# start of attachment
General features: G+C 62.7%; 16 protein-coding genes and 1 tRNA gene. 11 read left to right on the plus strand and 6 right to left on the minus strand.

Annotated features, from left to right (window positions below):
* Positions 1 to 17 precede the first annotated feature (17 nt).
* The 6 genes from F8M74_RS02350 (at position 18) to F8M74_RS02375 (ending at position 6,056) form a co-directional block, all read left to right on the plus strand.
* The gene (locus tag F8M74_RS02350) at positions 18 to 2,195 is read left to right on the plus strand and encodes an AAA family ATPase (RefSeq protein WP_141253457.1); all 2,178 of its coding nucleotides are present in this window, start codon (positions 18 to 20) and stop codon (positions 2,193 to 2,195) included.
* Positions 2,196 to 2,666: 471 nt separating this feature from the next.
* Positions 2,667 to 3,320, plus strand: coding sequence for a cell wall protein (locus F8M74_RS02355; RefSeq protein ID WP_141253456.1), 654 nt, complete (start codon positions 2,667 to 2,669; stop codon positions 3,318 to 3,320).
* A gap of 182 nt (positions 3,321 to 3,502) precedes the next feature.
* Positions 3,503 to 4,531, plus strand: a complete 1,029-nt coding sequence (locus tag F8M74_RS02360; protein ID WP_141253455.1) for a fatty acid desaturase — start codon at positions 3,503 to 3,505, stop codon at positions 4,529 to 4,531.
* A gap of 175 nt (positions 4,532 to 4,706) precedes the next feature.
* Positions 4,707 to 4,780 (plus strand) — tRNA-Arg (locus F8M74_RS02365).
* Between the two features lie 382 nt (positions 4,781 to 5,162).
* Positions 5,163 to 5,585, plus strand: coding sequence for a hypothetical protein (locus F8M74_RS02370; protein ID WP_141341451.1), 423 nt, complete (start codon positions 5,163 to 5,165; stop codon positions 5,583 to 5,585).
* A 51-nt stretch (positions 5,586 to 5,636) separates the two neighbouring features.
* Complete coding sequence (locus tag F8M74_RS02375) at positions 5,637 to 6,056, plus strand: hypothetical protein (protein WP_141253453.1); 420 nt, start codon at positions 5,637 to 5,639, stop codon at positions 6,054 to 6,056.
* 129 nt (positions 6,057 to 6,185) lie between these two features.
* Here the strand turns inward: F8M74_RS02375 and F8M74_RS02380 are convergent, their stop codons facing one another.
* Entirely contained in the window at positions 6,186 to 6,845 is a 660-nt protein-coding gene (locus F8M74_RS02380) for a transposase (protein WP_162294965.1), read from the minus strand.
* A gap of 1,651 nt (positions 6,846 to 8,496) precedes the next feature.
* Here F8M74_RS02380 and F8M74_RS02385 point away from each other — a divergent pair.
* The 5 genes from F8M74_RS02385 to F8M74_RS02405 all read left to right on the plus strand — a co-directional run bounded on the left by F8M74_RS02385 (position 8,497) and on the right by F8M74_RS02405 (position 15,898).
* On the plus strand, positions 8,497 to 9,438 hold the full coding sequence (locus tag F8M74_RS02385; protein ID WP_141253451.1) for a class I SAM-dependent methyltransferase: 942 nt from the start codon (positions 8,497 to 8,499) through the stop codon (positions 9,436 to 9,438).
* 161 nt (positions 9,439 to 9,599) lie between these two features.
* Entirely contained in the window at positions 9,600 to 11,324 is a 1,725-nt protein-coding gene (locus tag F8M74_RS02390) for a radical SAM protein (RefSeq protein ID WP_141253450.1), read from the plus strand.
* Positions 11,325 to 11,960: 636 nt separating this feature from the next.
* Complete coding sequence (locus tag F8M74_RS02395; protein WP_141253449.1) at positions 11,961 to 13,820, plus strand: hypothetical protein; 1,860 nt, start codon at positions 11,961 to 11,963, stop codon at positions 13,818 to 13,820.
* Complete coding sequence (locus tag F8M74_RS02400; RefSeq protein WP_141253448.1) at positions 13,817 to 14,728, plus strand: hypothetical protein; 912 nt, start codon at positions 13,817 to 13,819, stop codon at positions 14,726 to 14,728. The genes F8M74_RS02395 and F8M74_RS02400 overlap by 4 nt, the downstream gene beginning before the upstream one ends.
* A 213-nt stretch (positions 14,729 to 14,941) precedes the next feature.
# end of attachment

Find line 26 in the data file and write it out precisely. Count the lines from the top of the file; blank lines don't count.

* Complete coding sequence (locus tag F8M74_RS02395; protein WP_141253449.1) at positions 11,961 to 13,820, plus strand: hypothetical protein; 1,860 nt, start codon at positions 11,961 to 11,963, stop codon at positions 13,818 to 13,820.